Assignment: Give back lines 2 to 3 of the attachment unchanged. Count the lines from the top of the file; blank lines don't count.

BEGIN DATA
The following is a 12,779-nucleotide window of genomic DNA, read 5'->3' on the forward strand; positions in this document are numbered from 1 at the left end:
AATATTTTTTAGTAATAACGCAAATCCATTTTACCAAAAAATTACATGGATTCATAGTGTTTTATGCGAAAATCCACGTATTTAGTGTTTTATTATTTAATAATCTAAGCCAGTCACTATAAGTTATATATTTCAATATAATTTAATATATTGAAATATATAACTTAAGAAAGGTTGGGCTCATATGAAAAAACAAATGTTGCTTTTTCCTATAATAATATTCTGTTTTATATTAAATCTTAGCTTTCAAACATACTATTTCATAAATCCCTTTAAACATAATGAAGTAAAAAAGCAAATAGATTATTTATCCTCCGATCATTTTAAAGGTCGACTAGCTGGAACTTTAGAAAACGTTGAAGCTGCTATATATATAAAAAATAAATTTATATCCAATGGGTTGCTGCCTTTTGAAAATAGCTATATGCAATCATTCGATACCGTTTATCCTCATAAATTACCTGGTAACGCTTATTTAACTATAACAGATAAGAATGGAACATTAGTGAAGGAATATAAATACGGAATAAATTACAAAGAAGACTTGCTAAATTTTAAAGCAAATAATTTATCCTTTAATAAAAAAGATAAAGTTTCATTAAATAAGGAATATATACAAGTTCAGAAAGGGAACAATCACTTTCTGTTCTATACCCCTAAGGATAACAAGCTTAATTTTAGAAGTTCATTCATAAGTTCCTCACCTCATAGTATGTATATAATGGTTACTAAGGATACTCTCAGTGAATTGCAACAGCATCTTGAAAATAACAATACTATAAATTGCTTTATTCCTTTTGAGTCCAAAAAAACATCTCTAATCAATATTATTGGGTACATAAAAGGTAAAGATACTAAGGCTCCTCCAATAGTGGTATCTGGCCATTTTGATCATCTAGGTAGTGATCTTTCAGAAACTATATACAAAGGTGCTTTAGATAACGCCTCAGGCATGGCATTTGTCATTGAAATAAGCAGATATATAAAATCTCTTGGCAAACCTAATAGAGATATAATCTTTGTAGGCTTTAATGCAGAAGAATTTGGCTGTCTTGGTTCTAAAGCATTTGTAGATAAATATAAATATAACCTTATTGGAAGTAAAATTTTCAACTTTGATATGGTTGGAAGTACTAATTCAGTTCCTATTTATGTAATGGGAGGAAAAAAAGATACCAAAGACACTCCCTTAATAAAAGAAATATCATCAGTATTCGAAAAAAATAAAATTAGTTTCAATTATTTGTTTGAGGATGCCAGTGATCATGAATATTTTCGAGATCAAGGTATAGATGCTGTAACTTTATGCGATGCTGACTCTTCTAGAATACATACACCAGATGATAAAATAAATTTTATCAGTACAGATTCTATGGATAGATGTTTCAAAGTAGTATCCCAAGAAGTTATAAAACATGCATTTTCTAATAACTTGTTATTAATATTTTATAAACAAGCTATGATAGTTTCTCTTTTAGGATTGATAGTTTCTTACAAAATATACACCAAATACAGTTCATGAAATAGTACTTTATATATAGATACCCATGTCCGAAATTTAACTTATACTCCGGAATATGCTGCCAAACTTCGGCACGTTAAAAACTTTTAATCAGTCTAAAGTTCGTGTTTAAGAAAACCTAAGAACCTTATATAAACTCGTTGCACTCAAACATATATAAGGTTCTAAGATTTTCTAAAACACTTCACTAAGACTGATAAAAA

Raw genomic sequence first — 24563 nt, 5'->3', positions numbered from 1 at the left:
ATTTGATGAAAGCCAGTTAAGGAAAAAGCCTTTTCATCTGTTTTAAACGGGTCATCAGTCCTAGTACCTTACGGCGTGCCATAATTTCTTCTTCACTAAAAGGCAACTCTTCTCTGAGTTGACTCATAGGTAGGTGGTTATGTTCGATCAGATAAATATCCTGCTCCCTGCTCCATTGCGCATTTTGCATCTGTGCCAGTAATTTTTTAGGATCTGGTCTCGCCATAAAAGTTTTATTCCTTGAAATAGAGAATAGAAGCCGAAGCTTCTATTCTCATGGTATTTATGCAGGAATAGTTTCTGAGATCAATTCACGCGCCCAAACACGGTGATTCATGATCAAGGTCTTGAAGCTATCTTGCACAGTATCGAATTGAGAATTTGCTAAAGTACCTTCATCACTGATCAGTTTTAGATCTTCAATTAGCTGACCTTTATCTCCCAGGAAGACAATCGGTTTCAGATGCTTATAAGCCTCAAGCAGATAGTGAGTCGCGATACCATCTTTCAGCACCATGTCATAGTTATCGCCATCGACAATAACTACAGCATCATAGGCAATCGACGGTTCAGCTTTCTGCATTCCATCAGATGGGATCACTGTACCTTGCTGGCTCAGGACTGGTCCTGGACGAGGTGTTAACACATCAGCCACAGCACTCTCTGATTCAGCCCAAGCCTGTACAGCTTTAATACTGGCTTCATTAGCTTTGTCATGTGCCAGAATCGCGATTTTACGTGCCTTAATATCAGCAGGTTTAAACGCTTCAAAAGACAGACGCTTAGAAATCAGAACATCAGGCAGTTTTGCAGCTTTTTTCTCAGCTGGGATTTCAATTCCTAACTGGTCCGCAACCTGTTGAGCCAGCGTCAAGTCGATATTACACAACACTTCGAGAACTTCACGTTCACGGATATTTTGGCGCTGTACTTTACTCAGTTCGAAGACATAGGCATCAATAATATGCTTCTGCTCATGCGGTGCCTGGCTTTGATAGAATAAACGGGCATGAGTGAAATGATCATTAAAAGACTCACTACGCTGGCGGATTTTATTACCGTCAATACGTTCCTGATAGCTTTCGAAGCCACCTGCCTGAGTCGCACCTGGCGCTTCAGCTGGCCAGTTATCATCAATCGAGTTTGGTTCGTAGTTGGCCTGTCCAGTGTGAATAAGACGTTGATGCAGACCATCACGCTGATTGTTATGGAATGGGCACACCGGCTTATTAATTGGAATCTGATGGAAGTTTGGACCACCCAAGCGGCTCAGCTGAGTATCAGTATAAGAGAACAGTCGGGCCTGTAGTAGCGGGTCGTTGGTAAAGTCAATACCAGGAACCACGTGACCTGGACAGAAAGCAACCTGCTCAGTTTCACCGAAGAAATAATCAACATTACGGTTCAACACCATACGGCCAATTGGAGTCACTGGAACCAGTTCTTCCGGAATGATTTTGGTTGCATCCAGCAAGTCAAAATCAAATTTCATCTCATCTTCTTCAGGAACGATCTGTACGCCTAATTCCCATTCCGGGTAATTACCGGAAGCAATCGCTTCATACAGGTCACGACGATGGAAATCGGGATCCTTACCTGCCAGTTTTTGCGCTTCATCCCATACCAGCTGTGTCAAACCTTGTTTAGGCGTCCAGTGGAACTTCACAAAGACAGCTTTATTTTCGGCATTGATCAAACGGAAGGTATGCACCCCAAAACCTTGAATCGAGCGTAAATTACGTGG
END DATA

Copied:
AATATTTTTTAGTAATAACGCAAATCCATTTTACCAAAAAATTACATGGATTCATAGTGTTTTATGCGAAAATCCACGTATTTAGTGTTTTATTATTTAATAATCTAAGCCAGTCACTATAAGTTATATATTTCAATATAATTTAATATATTGAAATATATAACTTAAGAAAGGTTGGGCTCATATGAAAAAACAAATGTTGCTTTTTCCTATAATAATATTCTGTTTTATATTAAATCTTAGCTTTCAAACATACTATTTCATAAATCCCTTTAAACATAATGAAGTAAAAAAGCAAATAGATTATTTATCCTCCGATCATTTTAAAGGTCGACTAGCTGGAACTTTAGAAAACGTTGAAGCTGCTATATATATAAAAAATAAATTTATATCCAATGGGTTGCTGCCTTTTGAAAATAGCTATATGCAATCATTCGATACCGTTTATCCTCATAAATTACCTGGTAACGCTTATTTAACTATAACAGATAAGAATGGAACATTAGTGAAGGAATATAAATACGGAATAAATTACAAAGAAGACTTGCTAAATTTTAAAGCAAATAATTTATCCTTTAATAAAAAAGATAAAGTTTCATTAAATAAGGAATATATACAAGTTCAGAAAGGGAACAATCACTTTCTGTTCTATACCCCTAAGGATAACAAGCTTAATTTTAGAAGTTCATTCATAAGTTCCTCACCTCATAGTATGTATATAATGGTTACTAAGGATACTCTCAGTGAATTGCAACAGCATCTTGAAAATAACAATACTATAAATTGCTTTATTCCTTTTGAGTCCAAAAAAACATCTCTAATCAATATTATTGGGTACATAAAAGGTAAAGATACTAAGGCTCCTCCAATAGTGGTATCTGGCCATTTTGATCATCTAGGTAGTGATCTTTCAGAAACTATATACAAAGGTGCTTTAGATAACGCCTCAGGCATGGCATTTGTCATTGAAATAAGCAGATATATAAAATCTCTTGGCAAACCTAATAGAGATATAATCTTTGTAGGCTTTAATGCAGAAGAATTTGGCTGTCTTGGTTCTAAAGCATTTGTAGATAAATATAAATATAACCTTATTGGAAGTAAAATTTTCAACTTTGATATGGTTGGAAGTACTAATTCAGTTCCTATTTATGTAATGGGAGGAAAAAAAGATACCAAAGACACTCCCTTAATAAAAGAAATATCATCAGTATTCGAAAAAAATAAAATTAGTTTCAATTATTTGTTTGAGGATGCCAGTGATCATGAATATTTTCGAGATCAAGGTATAGATGCTGTAACTTTATGCGATGCTGACTCTTCTAGAATACATACACCAGATGATAAAATAAATTTTATCAGTACAGATTCTATGGATAGATGTTTCAAAGTAGTATCCCAAGAAGTTATAAAACATGCATTTTCTAATAACTTGTTATTAATATTTTATAAACAAGCTATGATAGTTTCTCTTTTAGGATTGATAGTTTCTTACAAAATATACACCAAATACAGTTCATGAAATAGTACTTTATATATAGATACCCATGTCCGAAATTTAACTTATACTCCGGAATATGCTGCCAAACTTCGGCACGTTAAAAACTTTTAATCAGTCTAAAGTTCGTGTTTAAGAAAACCTAAGAACCTTATATAAACTCGTTGCACTCAAACATATATAAGGTTCTAAGATTTTCTAAAACACTTCACTAAGACTGATAAAAA

Raw genomic sequence first — 24563 nt, 5'->3', positions numbered from 1 at the left: